Fayol's Management Principles

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The management and organisations discipline considers Henry Fayol (1841 – 1925) to be one of the early practitioners of management who recognised principles and theories of management. Indeed, current students, teachers and practitioners find Fayol’s management principles to be of interest. This is especially the case since numerous management authors (Bose, 2013: Lamond, 2005: Lewis, 2007) have the common belief that Fayol’s effort founded the elementary framework and principles for management theory currently being applied. Fayol dedicated a lot of time to endorsing the theory of administration and throughout this time argued that all business activities precipitate undertakings which are classified into six groups: financial, commercial, technical, accounting security, and management (Lamond, 2005). While focusing on the management aspect, Fayol considered it to be a systematic arrangement and integration of the financial, accounting, production, and sales functions of the organisation. Hence, the purpose of Fayol’s management theory was a way of establishing management as a different aspect from other technical activities, however, important to the integration of various organisational activities in order to realise a common objective. In that respect, Parker & Ritson, 2005 posit that Fayol’s management principles offered and continue to offer an overall management outlook for practising managers as well as an instructional manual for academicians in the management discipline. The objective of this report is to therefore critically discuss Fayol’s perspectives through an analysis of these views as well as other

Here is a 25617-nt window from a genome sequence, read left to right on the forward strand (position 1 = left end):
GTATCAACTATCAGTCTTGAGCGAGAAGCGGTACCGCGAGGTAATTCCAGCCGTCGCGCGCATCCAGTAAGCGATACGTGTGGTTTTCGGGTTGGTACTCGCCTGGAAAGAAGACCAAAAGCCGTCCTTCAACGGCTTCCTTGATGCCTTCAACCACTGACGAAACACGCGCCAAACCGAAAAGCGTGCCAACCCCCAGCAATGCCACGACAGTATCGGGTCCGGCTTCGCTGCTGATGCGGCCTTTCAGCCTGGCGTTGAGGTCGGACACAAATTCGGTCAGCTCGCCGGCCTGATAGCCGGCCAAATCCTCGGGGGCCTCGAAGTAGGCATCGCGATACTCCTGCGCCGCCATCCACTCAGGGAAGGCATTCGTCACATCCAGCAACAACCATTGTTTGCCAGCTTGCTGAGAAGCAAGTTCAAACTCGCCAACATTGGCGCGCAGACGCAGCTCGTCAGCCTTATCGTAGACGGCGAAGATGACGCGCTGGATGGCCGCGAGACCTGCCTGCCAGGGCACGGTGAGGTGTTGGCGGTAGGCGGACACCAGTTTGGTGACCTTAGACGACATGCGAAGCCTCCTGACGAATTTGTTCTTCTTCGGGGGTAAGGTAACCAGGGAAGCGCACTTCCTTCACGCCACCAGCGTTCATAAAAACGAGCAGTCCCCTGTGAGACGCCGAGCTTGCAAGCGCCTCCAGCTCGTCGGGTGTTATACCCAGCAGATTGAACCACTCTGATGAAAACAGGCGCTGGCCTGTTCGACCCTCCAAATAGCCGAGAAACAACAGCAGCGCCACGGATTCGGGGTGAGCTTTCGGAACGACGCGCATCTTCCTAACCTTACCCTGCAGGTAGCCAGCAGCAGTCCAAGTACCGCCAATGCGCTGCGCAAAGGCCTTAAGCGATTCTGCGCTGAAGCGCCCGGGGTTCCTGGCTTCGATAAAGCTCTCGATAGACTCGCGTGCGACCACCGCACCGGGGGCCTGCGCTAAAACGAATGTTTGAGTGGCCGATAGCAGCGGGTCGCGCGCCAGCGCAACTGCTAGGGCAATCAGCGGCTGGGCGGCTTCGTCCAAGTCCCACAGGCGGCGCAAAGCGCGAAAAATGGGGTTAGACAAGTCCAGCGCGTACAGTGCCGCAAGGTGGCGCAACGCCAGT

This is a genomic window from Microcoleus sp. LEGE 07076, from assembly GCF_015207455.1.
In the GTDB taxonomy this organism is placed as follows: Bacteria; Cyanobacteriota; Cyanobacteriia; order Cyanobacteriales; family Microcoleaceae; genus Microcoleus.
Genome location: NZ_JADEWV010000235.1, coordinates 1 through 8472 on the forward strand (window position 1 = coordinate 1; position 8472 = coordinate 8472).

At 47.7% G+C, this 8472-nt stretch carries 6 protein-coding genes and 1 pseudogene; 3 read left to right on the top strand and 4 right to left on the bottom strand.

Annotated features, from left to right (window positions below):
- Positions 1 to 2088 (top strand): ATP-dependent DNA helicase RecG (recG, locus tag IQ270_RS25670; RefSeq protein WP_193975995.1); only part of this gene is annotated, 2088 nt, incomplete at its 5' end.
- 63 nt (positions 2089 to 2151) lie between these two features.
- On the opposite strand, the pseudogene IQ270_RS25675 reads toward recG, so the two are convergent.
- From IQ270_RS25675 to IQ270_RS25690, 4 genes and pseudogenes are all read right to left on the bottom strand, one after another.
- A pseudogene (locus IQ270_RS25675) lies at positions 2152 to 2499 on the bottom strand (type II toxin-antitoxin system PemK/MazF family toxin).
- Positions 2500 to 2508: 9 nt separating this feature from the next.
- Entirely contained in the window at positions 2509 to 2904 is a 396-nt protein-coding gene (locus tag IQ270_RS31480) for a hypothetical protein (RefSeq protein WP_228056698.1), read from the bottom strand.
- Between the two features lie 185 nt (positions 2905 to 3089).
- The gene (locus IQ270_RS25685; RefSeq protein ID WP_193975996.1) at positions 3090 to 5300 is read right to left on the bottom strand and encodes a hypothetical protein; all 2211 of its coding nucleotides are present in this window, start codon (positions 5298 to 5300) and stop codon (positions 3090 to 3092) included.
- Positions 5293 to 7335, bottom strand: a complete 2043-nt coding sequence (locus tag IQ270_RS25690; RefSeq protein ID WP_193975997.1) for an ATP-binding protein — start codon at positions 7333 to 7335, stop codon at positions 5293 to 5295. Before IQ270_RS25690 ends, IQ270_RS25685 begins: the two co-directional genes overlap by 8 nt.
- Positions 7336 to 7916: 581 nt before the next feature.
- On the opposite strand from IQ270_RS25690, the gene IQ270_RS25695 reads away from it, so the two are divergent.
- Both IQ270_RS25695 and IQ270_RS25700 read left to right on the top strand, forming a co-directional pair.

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These elements were branded planning, organising, command, coordination, and control. Grouped together, the five elements denote what is commonly known as the management
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